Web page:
Budget 2019-20 has unravelled sooner than normal for Central government budgets. There is no ‘conversation’ among the people about this or that proposal. The super rich (6,467) are bitter but silenced by fear. The rich are relieved that they have been spared. The middle class is disillusioned because only new burdens have been put on them. The poor are resigned to their fate. The mid-size corporates (4,000) are counting the crumbs thrown at them.
The only ones actively discussing the Budget are the economists and the editorial writers — and both are contemptuously ignored by the Central government. (The Finance Minister has barred journalists from entering the Ministry of Finance except by prior appointment!)
Which Engine is Firing?
The government has promised to deliver 7 or 8 per cent growth of GDP in the year 2019-20. It is not just a difference of 1 per cent. It is the difference between continued moderate growth and potentially accelerated growth. It is also an indication that the Economic Division under the Chief Economic Adviser does not talk to the Budget Division under the Finance Secretary. Most observers have noted that there was no indication in the speech whether the government is content with moderate growth (7 per cent) or is aiming at high and accelerated growth (8+ per cent). I suspect it is the former.
High and accelerated growth requires all four engines of growth to be fired up and running at full throttle. Exports (merchandise) crossed the mark of USD 315 billion — set in 2013-14 — only in 2018-19 and, even then, the growth rate was a modest 9 per cent over the previous year. Government expenditure on the revenue account (net of interest payment and grants) was only 7.18 per cent of GDP in 2018-19. Private consumption depends on a number of imponderables including expectations about inflation, employment, economic disruption, security, etc. The perennial dilemma before a householder is ‘shall I save or shall I spend’? For example, it is the decline in private consumption that has hit so hard sales of automobiles and two-wheelers.
Investment is Stagnant
That leaves Investment. The Economic Survey put its faith on the engine of investment and, to a lesser degree, on private consumption. The usual measure of investment in an economy is Gross Fixed Capital Formation (GFCF). The Table tells the story under Modi 1.0 government:
GFCF had declined by nearly 5 percentage points from the high of 32.9. It was stagnant at around 28 per cent for three years and recovered slightly to 29.3 per cent in 2018-19.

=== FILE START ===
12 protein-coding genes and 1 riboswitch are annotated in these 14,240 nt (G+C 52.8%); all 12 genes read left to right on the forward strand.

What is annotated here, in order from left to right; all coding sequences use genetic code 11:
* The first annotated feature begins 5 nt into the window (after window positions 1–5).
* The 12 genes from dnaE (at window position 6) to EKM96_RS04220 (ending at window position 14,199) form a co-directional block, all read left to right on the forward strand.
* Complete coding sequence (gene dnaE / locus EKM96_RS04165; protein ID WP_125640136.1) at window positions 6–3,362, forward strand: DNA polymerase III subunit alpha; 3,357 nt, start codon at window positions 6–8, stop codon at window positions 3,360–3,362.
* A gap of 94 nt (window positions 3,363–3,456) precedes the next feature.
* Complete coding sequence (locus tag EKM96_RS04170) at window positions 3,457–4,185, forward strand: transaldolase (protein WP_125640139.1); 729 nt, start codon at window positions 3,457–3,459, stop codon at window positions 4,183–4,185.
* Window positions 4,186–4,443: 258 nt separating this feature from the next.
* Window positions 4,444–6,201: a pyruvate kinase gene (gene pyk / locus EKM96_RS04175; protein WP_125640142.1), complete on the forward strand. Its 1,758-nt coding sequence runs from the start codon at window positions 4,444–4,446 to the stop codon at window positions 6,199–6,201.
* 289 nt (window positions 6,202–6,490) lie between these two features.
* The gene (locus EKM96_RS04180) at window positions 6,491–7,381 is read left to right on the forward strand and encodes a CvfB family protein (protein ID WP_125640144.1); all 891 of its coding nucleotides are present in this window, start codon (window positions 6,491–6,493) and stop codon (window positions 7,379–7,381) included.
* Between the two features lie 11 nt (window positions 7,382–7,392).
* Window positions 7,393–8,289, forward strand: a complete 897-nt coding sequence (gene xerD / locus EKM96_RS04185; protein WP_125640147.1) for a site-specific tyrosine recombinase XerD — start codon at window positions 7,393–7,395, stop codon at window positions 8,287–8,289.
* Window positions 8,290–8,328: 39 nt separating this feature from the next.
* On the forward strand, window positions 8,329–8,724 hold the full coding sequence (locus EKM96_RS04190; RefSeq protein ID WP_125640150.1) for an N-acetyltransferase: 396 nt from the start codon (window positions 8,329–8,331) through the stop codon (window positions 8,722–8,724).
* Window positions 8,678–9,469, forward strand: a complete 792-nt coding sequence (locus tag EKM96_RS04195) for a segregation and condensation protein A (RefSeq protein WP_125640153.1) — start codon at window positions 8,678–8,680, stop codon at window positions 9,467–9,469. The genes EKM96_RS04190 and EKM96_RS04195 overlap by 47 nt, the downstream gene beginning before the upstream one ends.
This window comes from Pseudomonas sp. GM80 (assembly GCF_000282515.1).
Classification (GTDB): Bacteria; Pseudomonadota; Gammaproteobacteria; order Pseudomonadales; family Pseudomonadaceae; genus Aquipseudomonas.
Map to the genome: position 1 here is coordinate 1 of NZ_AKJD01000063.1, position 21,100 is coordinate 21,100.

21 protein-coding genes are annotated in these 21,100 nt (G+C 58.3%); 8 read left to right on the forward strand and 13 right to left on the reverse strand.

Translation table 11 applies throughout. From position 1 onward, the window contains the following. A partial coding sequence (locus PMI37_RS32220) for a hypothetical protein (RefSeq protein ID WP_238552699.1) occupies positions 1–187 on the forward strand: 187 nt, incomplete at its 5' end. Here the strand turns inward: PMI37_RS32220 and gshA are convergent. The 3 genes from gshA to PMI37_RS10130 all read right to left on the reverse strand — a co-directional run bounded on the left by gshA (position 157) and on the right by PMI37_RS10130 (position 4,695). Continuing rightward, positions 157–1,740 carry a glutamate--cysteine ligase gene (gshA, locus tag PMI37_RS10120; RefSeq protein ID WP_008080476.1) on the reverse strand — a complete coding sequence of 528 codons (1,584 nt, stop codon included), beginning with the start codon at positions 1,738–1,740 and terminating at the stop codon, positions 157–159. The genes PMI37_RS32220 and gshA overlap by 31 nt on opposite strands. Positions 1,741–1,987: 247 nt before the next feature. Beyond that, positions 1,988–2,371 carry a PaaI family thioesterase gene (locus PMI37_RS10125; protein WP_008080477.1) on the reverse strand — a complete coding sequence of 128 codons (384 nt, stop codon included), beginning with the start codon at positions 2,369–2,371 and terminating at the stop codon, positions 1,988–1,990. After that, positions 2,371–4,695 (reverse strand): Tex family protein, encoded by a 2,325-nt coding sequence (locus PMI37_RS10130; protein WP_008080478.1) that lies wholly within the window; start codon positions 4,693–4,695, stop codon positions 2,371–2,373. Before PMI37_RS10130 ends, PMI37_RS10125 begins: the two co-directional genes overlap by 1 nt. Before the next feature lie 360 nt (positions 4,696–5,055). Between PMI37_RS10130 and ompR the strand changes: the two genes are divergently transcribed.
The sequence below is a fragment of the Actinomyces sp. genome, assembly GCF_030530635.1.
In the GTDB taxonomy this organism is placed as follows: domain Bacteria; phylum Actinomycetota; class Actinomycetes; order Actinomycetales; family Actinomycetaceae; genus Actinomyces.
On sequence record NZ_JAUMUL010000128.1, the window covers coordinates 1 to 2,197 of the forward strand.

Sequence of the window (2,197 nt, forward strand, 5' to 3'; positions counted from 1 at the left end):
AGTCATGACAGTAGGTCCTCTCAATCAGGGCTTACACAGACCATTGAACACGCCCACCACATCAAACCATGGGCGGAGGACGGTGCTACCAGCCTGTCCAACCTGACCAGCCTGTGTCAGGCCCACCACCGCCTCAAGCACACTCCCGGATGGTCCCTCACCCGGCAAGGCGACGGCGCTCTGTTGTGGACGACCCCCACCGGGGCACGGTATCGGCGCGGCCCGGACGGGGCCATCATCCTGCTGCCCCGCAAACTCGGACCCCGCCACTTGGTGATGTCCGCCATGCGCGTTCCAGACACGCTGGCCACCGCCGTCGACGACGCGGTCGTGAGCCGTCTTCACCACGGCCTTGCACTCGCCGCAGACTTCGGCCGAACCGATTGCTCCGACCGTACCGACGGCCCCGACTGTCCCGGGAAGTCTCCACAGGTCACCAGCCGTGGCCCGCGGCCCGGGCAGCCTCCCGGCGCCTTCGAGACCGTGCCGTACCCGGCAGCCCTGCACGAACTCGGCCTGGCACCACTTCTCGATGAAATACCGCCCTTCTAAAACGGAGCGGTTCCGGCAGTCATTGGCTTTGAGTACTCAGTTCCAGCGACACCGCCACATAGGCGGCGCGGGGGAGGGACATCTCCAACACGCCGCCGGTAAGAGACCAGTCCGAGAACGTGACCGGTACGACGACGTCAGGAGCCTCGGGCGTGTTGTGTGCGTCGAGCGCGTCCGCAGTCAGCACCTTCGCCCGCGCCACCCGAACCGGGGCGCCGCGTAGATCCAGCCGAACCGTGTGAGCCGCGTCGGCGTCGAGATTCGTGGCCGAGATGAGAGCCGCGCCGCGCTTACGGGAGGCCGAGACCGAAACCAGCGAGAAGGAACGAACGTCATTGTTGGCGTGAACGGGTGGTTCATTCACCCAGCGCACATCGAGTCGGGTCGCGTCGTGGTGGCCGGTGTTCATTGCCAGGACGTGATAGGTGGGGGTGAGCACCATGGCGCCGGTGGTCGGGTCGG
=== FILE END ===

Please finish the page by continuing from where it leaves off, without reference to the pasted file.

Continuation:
GFCF will increase if public investment and private investment increase substantially. Public investment depends upon the ability of government to raise tax revenues but that ability has come under a cloud. In 2018-19, the government ‘lost’ Rs 1,67,455 crore out of the revised estimates of net tax revenue. The estimated growth rates for tax revenue in 2019-20 are, to put it politely, shockingly ambitious. Does anyone believe that Income Tax revenue will increase by 23.25 per cent or that GST revenue will increase by 44.98 per cent?
Private investment depends on corporate savings and household savings. Besides, investment is a matter of faith. If corporates do not make or do not expect to make adequate profits and do not re-invest the profits or if household savings are stagnant, private investment will not rise. Corporate profits depend upon a number of factors that are not under the control of corporates. As regards household savings, I found nothing in the Budget that would enthuse households to save more and channelise those savings into investments. If anything, more burdens have been put on households, especially the middle class, by raising prices of petrol and diesel, continuing with long term capital gains, taxing buyback of shares, and imposing higher Custom duties on newsprint, books, split air conditioners, some automobile parts, silver and gold. If the GFCF is stagnant, and assuming there are no dramatic improvements in productivity or efficiency, there will not be a significant rise in the rate of growth of GDP.
No Structural Reforms
The Budget speech uses the phrase ‘structural reforms’ in two places but there is no reference to any measure that could be regarded as structural reform. It confirms my view that Mr Narendra Modi is not a bold reformer in the mould of a Dr Manmohan Singh. He is conservative, protectionist, not a believer in free trade and a votary of the tax-and-spend policy. His positions are remarkably similar to those of President Donald Trump, except on taxation.
The government seems satisfied with moderate growth of about 7 per cent. Seven per cent growth will be totally insufficient to create wealth or enhance welfare. Seven per cent growth will not generate the millions of jobs that are required. Seven per cent growth will not raise the per capita income of the lowest deciles (the bottom 20 per cent) of the population. Seven per cent growth may win India the certificate of being among the fastest growing large economies of the world but that will mean little or nothing to the very poor, the unemployed and the neglected, vulnerable and exploited sections of the people.
This article first appeared in the print edition on July 14, 2019 under the title ‘Across The Aisle: Trapped in 7 per cent growth’